December 17, 2015
Using the right word
Over the years, we’ve talked (a lot, okay, A LOT) about writing with precision and clarity—not to mention, grace. In our scientific and medical writing, it is imperative to be transparent and to use the right words to convey our findings. We don’t want there to be any doubt about the information we are trying to share. So how do we find the perfect word?
First, take your time. If you can’t think of the right word, be patient, step away from your writing, give it a little time. Often, the word you want will come to you if you just give it a little time.
Next, avail yourself of the scientific literature. If the word you need is specific to your research area, you may very well find it in a recent journal article covering the same or similar topic. This is especially useful if there is a lot of jargon used in your field.
Then, there are the old reliables: your dictionary and your thesaurus. I use both of these multiple times a day. I often want to to double check a meaning or a spelling. I know that I’d rather take a few seconds and check than send out something with an error in it.
Finally, there’s google or some other search engine—this often works best when you know part of the word or can at least enter something in the search engine that works as a hint as to what your word might be.
There you have it. The important thing is being aware of how important it is to use the right word and how to go about finding it.
But, this is the holiday season, so here goes:
Sometimes, someone using the wrong word gives you a gift. I was at a Moth StorySlam recently. If you aren’t familiar with these, I urge you to look up a podcast—they are a lot of fun. The StorySlam involves someone telling a story on an assigned topic in a certain amount of time. In the one, I went to, competitors had 5 minutes within which to tell their stories. The theme for the event was ‘joy.’ The speaker was talking about a relative being struck down by a disease. I think she meant to say stricken, but, and here is the gift, she told us “her mother was smitten with alzheimer’s.” If any of my loved ones acquires this disease, I certainly hope that they will be smitten, too.
[NOTE: I know that there is an archaic use of the archaic ‘smite’ that can be used this way, but it is archaic, and in no way detracts from the loveliness of this expression. It’s the holiday season, and please, no gotchas, thanks.]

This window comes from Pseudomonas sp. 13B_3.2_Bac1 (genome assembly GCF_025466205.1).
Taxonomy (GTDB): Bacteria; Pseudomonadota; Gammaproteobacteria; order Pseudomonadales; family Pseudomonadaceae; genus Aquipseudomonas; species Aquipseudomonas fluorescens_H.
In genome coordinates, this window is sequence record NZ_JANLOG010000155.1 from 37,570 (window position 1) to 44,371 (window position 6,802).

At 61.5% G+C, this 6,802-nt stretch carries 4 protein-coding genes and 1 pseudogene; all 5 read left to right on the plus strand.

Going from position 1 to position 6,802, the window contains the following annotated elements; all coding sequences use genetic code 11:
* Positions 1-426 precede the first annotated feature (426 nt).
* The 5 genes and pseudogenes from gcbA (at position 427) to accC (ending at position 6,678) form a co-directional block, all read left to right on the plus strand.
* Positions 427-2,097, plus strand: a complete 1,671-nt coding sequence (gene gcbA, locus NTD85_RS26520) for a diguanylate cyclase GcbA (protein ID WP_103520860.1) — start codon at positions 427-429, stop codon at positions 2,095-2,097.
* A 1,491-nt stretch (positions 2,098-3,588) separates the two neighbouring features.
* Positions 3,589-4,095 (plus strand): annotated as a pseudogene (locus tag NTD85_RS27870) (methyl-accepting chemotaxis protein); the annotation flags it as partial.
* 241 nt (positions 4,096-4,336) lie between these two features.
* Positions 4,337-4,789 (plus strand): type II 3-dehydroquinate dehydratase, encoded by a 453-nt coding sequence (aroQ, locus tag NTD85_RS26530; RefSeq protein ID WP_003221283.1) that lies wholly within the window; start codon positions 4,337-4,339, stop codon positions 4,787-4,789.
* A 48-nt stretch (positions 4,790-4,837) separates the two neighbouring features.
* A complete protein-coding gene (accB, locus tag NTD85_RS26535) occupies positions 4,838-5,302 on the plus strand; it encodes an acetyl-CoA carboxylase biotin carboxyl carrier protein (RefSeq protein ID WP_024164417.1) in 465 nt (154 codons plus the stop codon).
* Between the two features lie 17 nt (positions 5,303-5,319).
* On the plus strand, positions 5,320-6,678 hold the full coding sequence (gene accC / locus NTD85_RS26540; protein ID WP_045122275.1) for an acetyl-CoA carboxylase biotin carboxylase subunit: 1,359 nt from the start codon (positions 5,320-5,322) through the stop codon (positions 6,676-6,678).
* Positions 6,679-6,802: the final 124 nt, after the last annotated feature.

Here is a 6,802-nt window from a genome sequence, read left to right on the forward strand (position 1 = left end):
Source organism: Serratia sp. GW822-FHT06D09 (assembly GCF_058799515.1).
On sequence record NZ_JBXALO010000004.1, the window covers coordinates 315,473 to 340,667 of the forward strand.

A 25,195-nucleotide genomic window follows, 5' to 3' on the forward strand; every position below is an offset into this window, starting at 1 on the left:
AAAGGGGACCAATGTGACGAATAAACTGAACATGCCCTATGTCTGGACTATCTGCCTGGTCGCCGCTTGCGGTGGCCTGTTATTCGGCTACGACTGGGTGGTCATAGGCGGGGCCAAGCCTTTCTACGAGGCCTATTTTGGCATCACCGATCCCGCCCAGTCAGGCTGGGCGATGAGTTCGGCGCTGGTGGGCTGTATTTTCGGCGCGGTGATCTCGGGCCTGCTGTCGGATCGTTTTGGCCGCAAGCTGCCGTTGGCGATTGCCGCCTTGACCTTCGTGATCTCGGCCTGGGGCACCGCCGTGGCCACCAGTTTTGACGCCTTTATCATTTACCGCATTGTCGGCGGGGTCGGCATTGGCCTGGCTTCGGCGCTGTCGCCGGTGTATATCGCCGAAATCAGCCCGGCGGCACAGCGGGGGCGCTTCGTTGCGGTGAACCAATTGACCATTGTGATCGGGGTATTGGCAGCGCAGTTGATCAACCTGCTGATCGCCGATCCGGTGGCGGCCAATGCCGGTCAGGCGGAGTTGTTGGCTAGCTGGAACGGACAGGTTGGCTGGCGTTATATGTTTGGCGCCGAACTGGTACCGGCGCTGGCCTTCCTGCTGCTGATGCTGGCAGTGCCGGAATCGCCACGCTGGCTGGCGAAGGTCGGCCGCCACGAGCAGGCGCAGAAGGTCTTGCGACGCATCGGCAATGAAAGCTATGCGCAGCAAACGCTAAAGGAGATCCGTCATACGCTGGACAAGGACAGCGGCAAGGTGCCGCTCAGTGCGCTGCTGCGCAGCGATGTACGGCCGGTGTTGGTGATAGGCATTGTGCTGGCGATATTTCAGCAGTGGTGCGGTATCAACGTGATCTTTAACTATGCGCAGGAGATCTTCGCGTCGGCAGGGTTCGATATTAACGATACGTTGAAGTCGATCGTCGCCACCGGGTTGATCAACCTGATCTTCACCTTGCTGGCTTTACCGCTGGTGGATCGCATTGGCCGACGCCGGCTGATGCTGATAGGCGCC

My favorite app
Since this is a season for giving, I wanted to tell you about my all time favorite app. And, it’s free!
Okay. Now what would my favorite app be all about?
Does it improve your writing? Nope, not even a little bit.
Does it check your grammar? Not at all.
Does it correct your spelling? No way.
My all time favorite app is put out by the California Academy of Sciences, and its name describes the app in total. It’s called ‘Penguins.’
It live streams from the Academy’s penguin habitat, which is the home to about 15 – 20 African Penguins (they are the little ones). That’s it.
There are three cameras; one is high def, and one is underwater. You can watch the penguins eating, playing, diving, and swimming. Watching the little guys interacting is such a treat.
I manage to find a couple of minutes every day to tune in and see what the penguins are up to. Right now, it’s not completely light, and the guys are wandering around, probably waiting to be fed.
I defy anyone not to feel a little bit better, to feel that life is not a little bit sunnier after spending sometime with these African Penguins.
I have the app on my iPhone, iPad, and iPad Pro. I don’t know which size I like best, but what’s really great is that I can let them play on one device while I am working on another.
The app is available for all operating systems, and as I said, it’s free, but an occasional donation to the Academy to keep the penguins fed is always welcome.
It’s kind of a zen, meditative thing for me. When things get kind of crazy and out of hand, a few minutes with the penguins brings me the calm and peacefulness that I’m seeking. Fun for the whole family—for kids of all ages.